But the idea that at the entrance or gateway to a country, one sets up a symbol that stands for the values believed in by that country—that idea comes from the Torah.
Less than two weeks ago, we read the Torah portion of Ki Savo, in which Moshe Rabbeinu tells the Jewish Nation, “And it will be on the day on which you cross the Jordan to the Land… and you shall erect for yourselves large stones… and you shall write upon them all the words of this Torah” (Devarim 27:2-3).
At that time, G-d commanded the Jewish Nation that at the entrance to the Holy Land, they should put up a monument so that anyone entering the Land would immediately know upon what foundations this Land was built—in what the people who live there believe in.
But here we can ask: What exactly was written on the stones?
Many scholars interpret these verses simply: They literally engraved all the text of the Torah on these giant stones, from the very first letter until the very last.
The Ramban says that the writing of the entire text occurred via a miracle.
Rabbeinu Saadya Gaon, an ancient Jewish sage who lived well before Nachmanides, says that they didn’t literally write out the entire Torah but rather, the “minyan hamitzvos”—they simply listed the mitzvos in the Torah.
But there’s another opinion. Some of the mekubalim, the heirs to the Kabbalistic tradition, say that these stones only contained the Aseres HaDibros, the Ten Commandments.
Now that’s already not a miracle! It’s a very natural, tangible thing. The Ten Commandments contain a total of 620 letters— and so engraving 620 letters on stone doesn’t require much of a miracle at all. According to this opinion, they very well may have just put up two big boulders and wrote five of the commandments on one and five on the other, so that anyone entering the Land and seeing the Ten Commandments before his eyes would know the values upon which this place was based— and in what its residents believe.
The Abarbanel, another medieval Jewish sage, says that writing the Torah on these stones was similar to the mitzvah of putting a mezuzah on the doors of one’s home—that these stones were like the mezuzah on the doorway to the Holy Land.
I remember that some years ago, the world’s largest mezuzah was put up in Ben-Gurion Airport. This giant mezuzah, which was written by a Chabad chosid, is about four feet tall. Writing a normal mezuzah generally takes a professional sofer, a Jewish scribe, about two hours—but this mezuzah took three years to write. And it was literally just before Rosh Hashanah last year that the mezuzah was put up at the entrance to the main arrival/departure hall— even the authorities in Israel recognized that at the main gate to Israel, it’s only fitting to have a giant mezuzah so that everyone who comes immediately knows that he or she is in the Holy Land.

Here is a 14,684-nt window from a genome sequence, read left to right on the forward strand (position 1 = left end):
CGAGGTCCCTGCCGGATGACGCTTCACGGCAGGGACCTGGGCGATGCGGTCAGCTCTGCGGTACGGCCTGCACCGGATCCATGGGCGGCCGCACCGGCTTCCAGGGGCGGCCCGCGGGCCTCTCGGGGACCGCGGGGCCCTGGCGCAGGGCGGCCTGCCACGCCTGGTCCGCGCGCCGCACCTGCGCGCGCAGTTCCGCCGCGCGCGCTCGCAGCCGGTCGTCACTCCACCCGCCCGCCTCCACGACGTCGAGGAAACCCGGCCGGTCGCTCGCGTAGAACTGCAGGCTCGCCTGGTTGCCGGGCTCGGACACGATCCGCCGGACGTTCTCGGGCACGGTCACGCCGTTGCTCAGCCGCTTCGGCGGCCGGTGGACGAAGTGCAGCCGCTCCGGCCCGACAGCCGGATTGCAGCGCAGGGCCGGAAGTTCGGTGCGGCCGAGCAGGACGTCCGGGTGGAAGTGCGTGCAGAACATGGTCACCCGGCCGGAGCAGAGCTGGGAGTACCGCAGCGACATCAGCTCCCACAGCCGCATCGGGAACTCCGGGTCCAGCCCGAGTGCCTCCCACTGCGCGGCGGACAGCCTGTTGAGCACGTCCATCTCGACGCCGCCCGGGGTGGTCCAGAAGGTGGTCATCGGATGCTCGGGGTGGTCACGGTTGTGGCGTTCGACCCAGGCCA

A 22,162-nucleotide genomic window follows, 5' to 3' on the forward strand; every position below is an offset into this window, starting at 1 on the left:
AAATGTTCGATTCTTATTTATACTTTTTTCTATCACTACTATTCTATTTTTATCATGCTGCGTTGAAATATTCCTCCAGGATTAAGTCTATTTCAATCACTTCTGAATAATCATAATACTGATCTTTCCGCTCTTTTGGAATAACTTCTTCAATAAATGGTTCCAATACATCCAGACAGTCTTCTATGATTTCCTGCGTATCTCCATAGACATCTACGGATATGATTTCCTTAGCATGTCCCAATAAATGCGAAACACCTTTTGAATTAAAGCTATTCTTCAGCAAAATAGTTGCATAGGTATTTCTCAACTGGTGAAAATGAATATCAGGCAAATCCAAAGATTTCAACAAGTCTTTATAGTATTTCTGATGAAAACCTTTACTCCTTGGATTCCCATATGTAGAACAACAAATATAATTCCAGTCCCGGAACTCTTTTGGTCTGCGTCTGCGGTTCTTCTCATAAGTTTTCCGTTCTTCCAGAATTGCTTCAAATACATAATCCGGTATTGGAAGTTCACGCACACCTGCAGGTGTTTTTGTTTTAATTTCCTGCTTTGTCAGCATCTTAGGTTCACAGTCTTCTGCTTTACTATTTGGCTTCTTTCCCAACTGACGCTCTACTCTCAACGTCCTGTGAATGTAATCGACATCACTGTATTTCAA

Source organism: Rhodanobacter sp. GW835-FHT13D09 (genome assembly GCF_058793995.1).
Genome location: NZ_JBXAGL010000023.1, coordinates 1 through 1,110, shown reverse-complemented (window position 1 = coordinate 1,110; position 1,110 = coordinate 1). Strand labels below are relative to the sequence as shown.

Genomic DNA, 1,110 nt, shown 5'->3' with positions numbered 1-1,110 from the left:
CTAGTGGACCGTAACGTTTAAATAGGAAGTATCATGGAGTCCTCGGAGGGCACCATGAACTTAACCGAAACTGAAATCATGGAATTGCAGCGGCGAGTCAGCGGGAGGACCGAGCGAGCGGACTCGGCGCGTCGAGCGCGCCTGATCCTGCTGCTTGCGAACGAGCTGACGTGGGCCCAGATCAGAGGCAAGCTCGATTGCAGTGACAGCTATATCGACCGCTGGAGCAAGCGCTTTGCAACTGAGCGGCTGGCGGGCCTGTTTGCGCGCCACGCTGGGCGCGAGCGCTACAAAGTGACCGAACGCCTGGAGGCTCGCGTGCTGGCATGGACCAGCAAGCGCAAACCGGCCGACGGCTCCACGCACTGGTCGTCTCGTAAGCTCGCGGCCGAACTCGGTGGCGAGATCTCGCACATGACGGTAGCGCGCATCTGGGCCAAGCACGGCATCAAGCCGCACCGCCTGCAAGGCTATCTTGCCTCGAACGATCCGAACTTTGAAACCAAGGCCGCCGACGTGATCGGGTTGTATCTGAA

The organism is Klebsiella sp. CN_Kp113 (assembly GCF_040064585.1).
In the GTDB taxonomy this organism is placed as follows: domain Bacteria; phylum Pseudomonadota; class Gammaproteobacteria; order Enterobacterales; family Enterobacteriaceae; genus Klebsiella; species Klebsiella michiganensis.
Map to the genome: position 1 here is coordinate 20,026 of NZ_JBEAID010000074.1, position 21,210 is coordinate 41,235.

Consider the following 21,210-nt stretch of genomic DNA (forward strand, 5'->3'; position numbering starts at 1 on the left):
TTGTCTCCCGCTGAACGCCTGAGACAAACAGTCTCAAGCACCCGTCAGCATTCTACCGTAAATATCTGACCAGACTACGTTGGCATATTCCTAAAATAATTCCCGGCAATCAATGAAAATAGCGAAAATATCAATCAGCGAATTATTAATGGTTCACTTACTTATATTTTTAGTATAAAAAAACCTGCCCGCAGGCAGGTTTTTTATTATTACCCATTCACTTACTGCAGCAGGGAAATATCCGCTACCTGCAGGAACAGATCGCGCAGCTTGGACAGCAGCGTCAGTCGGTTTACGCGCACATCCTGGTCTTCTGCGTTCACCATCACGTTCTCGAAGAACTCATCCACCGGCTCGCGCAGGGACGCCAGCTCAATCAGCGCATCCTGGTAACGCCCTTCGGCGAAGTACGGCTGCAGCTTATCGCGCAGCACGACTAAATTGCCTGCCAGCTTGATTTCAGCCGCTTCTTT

Now how can we keep this mitzvah in our personal lives? When we put a mezuzah on our door and someone comes in and sees the mezuzah on the doorpost, he or she right away knows that a Jewish family lives here, and that this home is built upon the fundamentals of the Torah.
So now we come back to the message of our little talk here: How the Torah, and the natural, down-to-earth keeping of the Torah, is the symbol of who we are and what we believe in, just like the Statue of Liberty told the immigrants of Ellis Island what America believed in.
The Mezuzah of the Year
We now stand at Rosh Hashanah, in the doorway of a new year. And just like at the doorway to the Holy Land, and the doorway to America, there stands a symbol stating upon what is based the beliefs of their citizens, so too at the entrance to the new year must we declare and make known upon what our new year will be founded.
And this, my friends, is why we blow the shofar.
We all gather together in shul to hear the blowing of the shofar— and it is the shofar that is our “symbol of freedom,” our “Statue of Liberty” for this year, and for every New Year.
In Biblical times, the shofar would be blown in the Yovel year, the jubilee year, as a sign that all the slaves were freed from servitude.
So, on Rosh Hashanah, we pray: “Sound the great shofar for our liberation”—we ask G-d that in the coming year, we be freed of all worries and concerns, from all problems, whether problems that face all Jews or personal problems that can make people feel that they’re imprisoned in their own jail cells. We pray that we be freed from all the things that cause us stress and cause us to retreat into ourselves.
Rosh Hashanah, ultimately, symbolizes Man’s turning to G-d for everything. This is the gateway, the mezuzah, the “Statue of Liberty,” the value that guides and describes our entire year.